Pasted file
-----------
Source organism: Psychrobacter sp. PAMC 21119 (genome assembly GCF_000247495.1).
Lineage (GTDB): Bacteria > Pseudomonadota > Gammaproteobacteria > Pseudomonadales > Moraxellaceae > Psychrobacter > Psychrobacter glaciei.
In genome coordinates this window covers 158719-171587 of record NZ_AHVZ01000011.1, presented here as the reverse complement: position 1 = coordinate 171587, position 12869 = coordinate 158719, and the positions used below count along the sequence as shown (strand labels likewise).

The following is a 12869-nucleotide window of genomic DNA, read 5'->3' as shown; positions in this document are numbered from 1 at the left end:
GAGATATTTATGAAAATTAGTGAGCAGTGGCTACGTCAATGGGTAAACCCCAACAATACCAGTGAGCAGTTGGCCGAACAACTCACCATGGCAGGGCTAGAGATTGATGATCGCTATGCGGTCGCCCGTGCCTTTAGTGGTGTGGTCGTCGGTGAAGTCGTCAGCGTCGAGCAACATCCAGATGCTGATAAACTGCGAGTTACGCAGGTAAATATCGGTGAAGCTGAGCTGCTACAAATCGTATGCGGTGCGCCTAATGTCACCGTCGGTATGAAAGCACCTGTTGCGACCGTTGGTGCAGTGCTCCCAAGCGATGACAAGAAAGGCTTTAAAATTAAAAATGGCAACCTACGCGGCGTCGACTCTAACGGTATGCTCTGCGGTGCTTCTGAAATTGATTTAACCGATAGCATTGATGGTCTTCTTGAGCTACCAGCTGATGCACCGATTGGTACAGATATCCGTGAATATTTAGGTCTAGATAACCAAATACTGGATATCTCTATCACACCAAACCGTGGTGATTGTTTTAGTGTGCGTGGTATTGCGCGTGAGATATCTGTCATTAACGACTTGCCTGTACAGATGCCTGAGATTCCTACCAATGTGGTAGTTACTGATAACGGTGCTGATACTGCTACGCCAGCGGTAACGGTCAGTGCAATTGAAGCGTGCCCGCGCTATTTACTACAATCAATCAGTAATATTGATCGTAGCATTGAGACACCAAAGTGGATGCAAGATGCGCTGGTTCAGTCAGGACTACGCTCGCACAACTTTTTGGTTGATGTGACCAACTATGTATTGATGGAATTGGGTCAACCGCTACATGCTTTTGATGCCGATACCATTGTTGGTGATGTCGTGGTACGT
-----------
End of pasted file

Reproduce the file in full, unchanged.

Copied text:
Source organism: Psychrobacter sp. PAMC 21119 (genome assembly GCF_000247495.1).
Lineage (GTDB): Bacteria > Pseudomonadota > Gammaproteobacteria > Pseudomonadales > Moraxellaceae > Psychrobacter > Psychrobacter glaciei.
In genome coordinates this window covers 158719-171587 of record NZ_AHVZ01000011.1, presented here as the reverse complement: position 1 = coordinate 171587, position 12869 = coordinate 158719, and the positions used below count along the sequence as shown (strand labels likewise).

The following is a 12869-nucleotide window of genomic DNA, read 5'->3' as shown; positions in this document are numbered from 1 at the left end:
GAGATATTTATGAAAATTAGTGAGCAGTGGCTACGTCAATGGGTAAACCCCAACAATACCAGTGAGCAGTTGGCCGAACAACTCACCATGGCAGGGCTAGAGATTGATGATCGCTATGCGGTCGCCCGTGCCTTTAGTGGTGTGGTCGTCGGTGAAGTCGTCAGCGTCGAGCAACATCCAGATGCTGATAAACTGCGAGTTACGCAGGTAAATATCGGTGAAGCTGAGCTGCTACAAATCGTATGCGGTGCGCCTAATGTCACCGTCGGTATGAAAGCACCTGTTGCGACCGTTGGTGCAGTGCTCCCAAGCGATGACAAGAAAGGCTTTAAAATTAAAAATGGCAACCTACGCGGCGTCGACTCTAACGGTATGCTCTGCGGTGCTTCTGAAATTGATTTAACCGATAGCATTGATGGTCTTCTTGAGCTACCAGCTGATGCACCGATTGGTACAGATATCCGTGAATATTTAGGTCTAGATAACCAAATACTGGATATCTCTATCACACCAAACCGTGGTGATTGTTTTAGTGTGCGTGGTATTGCGCGTGAGATATCTGTCATTAACGACTTGCCTGTACAGATGCCTGAGATTCCTACCAATGTGGTAGTTACTGATAACGGTGCTGATACTGCTACGCCAGCGGTAACGGTCAGTGCAATTGAAGCGTGCCCGCGCTATTTACTACAATCAATCAGTAATATTGATCGTAGCATTGAGACACCAAAGTGGATGCAAGATGCGCTGGTTCAGTCAGGACTACGCTCGCACAACTTTTTGGTTGATGTGACCAACTATGTATTGATGGAATTGGGTCAACCGCTACATGCTTTTGATGCCGATACCATTGTTGGTGATGTCGTGGTACGT